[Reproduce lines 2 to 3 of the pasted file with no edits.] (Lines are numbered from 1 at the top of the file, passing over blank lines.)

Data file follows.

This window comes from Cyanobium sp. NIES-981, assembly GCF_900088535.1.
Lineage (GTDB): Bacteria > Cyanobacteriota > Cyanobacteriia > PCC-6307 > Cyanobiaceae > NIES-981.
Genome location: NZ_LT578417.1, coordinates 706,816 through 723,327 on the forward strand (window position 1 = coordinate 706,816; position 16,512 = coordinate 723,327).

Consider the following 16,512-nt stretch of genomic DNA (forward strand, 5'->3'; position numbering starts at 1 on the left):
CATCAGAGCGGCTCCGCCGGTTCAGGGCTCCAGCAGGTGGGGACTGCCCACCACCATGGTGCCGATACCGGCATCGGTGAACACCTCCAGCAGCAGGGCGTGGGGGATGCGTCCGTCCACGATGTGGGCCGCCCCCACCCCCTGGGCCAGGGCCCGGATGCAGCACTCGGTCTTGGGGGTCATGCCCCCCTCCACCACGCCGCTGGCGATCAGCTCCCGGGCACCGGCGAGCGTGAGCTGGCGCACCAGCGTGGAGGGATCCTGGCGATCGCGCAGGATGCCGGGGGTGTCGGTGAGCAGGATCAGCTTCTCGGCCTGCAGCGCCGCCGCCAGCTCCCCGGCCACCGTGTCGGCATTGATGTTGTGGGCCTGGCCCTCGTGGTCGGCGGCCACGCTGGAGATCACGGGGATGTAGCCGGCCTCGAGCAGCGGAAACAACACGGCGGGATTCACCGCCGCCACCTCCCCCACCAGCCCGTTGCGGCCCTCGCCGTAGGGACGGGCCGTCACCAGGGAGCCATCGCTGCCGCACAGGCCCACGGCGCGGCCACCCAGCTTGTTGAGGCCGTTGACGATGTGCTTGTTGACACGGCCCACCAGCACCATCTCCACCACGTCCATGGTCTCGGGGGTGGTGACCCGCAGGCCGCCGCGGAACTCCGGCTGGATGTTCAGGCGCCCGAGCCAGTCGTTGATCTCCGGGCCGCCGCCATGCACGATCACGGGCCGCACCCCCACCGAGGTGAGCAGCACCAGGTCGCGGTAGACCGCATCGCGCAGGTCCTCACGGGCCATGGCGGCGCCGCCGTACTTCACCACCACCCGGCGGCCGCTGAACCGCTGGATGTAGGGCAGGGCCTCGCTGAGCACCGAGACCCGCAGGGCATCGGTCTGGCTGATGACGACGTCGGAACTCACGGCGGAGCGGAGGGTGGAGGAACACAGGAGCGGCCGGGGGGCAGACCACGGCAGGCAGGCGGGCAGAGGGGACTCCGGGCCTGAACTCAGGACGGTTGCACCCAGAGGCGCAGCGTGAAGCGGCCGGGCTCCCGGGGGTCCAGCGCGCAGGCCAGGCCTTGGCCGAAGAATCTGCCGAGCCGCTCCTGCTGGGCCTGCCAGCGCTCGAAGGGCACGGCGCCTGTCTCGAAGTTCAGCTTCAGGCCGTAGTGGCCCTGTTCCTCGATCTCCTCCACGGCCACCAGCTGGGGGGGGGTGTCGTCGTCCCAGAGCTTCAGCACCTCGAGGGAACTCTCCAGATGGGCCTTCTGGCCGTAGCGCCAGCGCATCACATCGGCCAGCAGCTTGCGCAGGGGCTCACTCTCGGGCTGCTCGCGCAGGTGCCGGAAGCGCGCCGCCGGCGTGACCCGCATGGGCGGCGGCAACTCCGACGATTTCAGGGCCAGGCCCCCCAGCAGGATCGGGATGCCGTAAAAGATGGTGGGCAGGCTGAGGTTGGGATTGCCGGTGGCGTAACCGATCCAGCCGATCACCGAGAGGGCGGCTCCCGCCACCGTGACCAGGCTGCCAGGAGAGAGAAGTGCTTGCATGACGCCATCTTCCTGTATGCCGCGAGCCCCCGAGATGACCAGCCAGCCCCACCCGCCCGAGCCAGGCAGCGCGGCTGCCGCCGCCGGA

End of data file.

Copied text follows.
Lineage (GTDB): Bacteria > Cyanobacteriota > Cyanobacteriia > PCC-6307 > Cyanobiaceae > NIES-981.
Genome location: NZ_LT578417.1, coordinates 706,816 through 723,327 on the forward strand (window position 1 = coordinate 706,816; position 16,512 = coordinate 723,327).